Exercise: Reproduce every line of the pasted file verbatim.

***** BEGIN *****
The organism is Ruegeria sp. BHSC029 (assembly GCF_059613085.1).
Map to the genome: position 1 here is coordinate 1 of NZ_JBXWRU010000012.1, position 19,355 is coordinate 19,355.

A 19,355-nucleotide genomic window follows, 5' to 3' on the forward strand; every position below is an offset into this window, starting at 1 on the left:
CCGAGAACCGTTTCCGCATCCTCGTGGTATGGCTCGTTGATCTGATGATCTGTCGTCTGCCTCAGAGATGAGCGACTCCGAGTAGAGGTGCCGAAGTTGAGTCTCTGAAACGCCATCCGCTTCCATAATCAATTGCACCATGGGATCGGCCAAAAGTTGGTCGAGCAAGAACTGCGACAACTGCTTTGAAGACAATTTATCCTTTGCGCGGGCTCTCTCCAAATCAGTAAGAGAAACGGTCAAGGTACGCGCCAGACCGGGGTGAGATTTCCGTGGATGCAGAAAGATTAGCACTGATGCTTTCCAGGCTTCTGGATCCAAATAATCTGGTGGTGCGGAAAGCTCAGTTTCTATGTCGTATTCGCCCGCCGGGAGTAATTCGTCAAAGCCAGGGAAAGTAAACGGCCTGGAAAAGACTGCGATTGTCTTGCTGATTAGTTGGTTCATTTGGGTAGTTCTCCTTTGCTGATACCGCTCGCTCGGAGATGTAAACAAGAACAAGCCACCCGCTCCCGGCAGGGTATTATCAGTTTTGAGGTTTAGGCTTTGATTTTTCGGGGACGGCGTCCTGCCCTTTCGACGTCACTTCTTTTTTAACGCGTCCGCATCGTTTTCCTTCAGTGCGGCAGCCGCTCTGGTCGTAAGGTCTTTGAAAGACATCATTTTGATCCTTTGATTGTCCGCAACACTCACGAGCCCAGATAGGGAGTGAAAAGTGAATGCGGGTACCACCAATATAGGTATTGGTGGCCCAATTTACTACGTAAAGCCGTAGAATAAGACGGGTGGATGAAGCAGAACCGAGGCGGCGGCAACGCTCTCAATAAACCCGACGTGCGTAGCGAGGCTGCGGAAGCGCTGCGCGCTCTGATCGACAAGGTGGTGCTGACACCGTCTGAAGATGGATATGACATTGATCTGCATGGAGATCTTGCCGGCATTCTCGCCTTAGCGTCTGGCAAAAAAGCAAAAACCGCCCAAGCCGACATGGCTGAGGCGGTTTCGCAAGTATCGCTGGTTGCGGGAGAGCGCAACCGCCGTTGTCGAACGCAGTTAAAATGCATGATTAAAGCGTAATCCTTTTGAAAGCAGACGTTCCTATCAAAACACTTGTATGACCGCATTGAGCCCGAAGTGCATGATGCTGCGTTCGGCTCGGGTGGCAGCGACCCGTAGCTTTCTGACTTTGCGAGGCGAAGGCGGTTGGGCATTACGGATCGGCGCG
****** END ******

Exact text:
The organism is Ruegeria sp. BHSC029 (assembly GCF_059613085.1).
Map to the genome: position 1 here is coordinate 1 of NZ_JBXWRU010000012.1, position 19,355 is coordinate 19,355.

A 19,355-nucleotide genomic window follows, 5' to 3' on the forward strand; every position below is an offset into this window, starting at 1 on the left:
CCGAGAACCGTTTCCGCATCCTCGTGGTATGGCTCGTTGATCTGATGATCTGTCGTCTGCCTCAGAGATGAGCGACTCCGAGTAGAGGTGCCGAAGTTGAGTCTCTGAAACGCCATCCGCTTCCATAATCAATTGCACCATGGGATCGGCCAAAAGTTGGTCGAGCAAGAACTGCGACAACTGCTTTGAAGACAATTTATCCTTTGCGCGGGCTCTCTCCAAATCAGTAAGAGAAACGGTCAAGGTACGCGCCAGACCGGGGTGAGATTTCCGTGGATGCAGAAAGATTAGCACTGATGCTTTCCAGGCTTCTGGATCCAAATAATCTGGTGGTGCGGAAAGCTCAGTTTCTATGTCGTATTCGCCCGCCGGGAGTAATTCGTCAAAGCCAGGGAAAGTAAACGGCCTGGAAAAGACTGCGATTGTCTTGCTGATTAGTTGGTTCATTTGGGTAGTTCTCCTTTGCTGATACCGCTCGCTCGGAGATGTAAACAAGAACAAGCCACCCGCTCCCGGCAGGGTATTATCAGTTTTGAGGTTTAGGCTTTGATTTTTCGGGGACGGCGTCCTGCCCTTTCGACGTCACTTCTTTTTTAACGCGTCCGCATCGTTTTCCTTCAGTGCGGCAGCCGCTCTGGTCGTAAGGTCTTTGAAAGACATCATTTTGATCCTTTGATTGTCCGCAACACTCACGAGCCCAGATAGGGAGTGAAAAGTGAATGCGGGTACCACCAATATAGGTATTGGTGGCCCAATTTACTACGTAAAGCCGTAGAATAAGACGGGTGGATGAAGCAGAACCGAGGCGGCGGCAACGCTCTCAATAAACCCGACGTGCGTAGCGAGGCTGCGGAAGCGCTGCGCGCTCTGATCGACAAGGTGGTGCTGACACCGTCTGAAGATGGATATGACATTGATCTGCATGGAGATCTTGCCGGCATTCTCGCCTTAGCGTCTGGCAAAAAAGCAAAAACCGCCCAAGCCGACATGGCTGAGGCGGTTTCGCAAGTATCGCTGGTTGCGGGAGAGCGCAACCGCCGTTGTCGAACGCAGTTAAAATGCATGATTAAAGCGTAATCCTTTTGAAAGCAGACGTTCCTATCAAAACACTTGTATGACCGCATTGAGCCCGAAGTGCATGATGCTGCGTTCGGCTCGGGTGGCAGCGACCCGTAGCTTTCTGACTTTGCGAGGCGAAGGCGGTTGGGCATTACGGATCGGCGCG